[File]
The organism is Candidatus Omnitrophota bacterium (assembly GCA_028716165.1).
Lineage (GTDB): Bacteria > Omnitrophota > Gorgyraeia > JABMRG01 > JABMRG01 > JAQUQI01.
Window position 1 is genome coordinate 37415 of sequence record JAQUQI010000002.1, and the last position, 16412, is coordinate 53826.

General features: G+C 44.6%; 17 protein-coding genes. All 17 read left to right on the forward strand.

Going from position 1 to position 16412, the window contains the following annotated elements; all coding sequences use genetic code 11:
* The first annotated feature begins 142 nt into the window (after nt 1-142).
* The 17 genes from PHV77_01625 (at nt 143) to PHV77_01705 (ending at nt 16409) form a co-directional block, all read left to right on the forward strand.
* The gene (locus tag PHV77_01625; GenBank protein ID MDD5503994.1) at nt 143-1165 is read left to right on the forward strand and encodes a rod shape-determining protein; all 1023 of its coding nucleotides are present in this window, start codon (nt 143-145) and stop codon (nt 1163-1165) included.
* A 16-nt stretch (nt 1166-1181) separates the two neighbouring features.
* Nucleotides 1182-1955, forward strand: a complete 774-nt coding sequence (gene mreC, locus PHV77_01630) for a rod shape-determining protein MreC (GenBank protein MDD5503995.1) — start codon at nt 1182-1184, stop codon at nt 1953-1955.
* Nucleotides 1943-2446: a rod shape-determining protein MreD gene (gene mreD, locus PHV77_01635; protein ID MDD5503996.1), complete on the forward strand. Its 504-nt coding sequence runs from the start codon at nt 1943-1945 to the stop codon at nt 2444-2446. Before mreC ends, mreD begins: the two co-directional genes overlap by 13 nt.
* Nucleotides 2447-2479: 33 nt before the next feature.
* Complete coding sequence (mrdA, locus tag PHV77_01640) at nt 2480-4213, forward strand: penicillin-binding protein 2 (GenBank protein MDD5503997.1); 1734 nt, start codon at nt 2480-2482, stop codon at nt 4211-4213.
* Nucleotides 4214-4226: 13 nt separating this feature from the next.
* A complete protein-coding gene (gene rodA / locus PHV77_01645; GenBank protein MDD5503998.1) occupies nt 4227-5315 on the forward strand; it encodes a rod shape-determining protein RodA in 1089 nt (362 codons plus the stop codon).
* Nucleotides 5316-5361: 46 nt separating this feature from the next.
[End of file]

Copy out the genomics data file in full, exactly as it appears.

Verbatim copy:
The organism is Candidatus Omnitrophota bacterium (assembly GCA_028716165.1).
Lineage (GTDB): Bacteria > Omnitrophota > Gorgyraeia > JABMRG01 > JABMRG01 > JAQUQI01.
Window position 1 is genome coordinate 37415 of sequence record JAQUQI010000002.1, and the last position, 16412, is coordinate 53826.

General features: G+C 44.6%; 17 protein-coding genes. All 17 read left to right on the forward strand.

Going from position 1 to position 16412, the window contains the following annotated elements; all coding sequences use genetic code 11:
* The first annotated feature begins 142 nt into the window (after nt 1-142).
* The 17 genes from PHV77_01625 (at nt 143) to PHV77_01705 (ending at nt 16409) form a co-directional block, all read left to right on the forward strand.
* The gene (locus tag PHV77_01625; GenBank protein ID MDD5503994.1) at nt 143-1165 is read left to right on the forward strand and encodes a rod shape-determining protein; all 1023 of its coding nucleotides are present in this window, start codon (nt 143-145) and stop codon (nt 1163-1165) included.
* A 16-nt stretch (nt 1166-1181) separates the two neighbouring features.
* Nucleotides 1182-1955, forward strand: a complete 774-nt coding sequence (gene mreC, locus PHV77_01630) for a rod shape-determining protein MreC (GenBank protein MDD5503995.1) — start codon at nt 1182-1184, stop codon at nt 1953-1955.
* Nucleotides 1943-2446: a rod shape-determining protein MreD gene (gene mreD, locus PHV77_01635; protein ID MDD5503996.1), complete on the forward strand. Its 504-nt coding sequence runs from the start codon at nt 1943-1945 to the stop codon at nt 2444-2446. Before mreC ends, mreD begins: the two co-directional genes overlap by 13 nt.
* Nucleotides 2447-2479: 33 nt before the next feature.
* Complete coding sequence (mrdA, locus tag PHV77_01640) at nt 2480-4213, forward strand: penicillin-binding protein 2 (GenBank protein MDD5503997.1); 1734 nt, start codon at nt 2480-2482, stop codon at nt 4211-4213.
* Nucleotides 4214-4226: 13 nt separating this feature from the next.
* A complete protein-coding gene (gene rodA / locus PHV77_01645; GenBank protein MDD5503998.1) occupies nt 4227-5315 on the forward strand; it encodes a rod shape-determining protein RodA in 1089 nt (362 codons plus the stop codon).
* Nucleotides 5316-5361: 46 nt separating this feature from the next.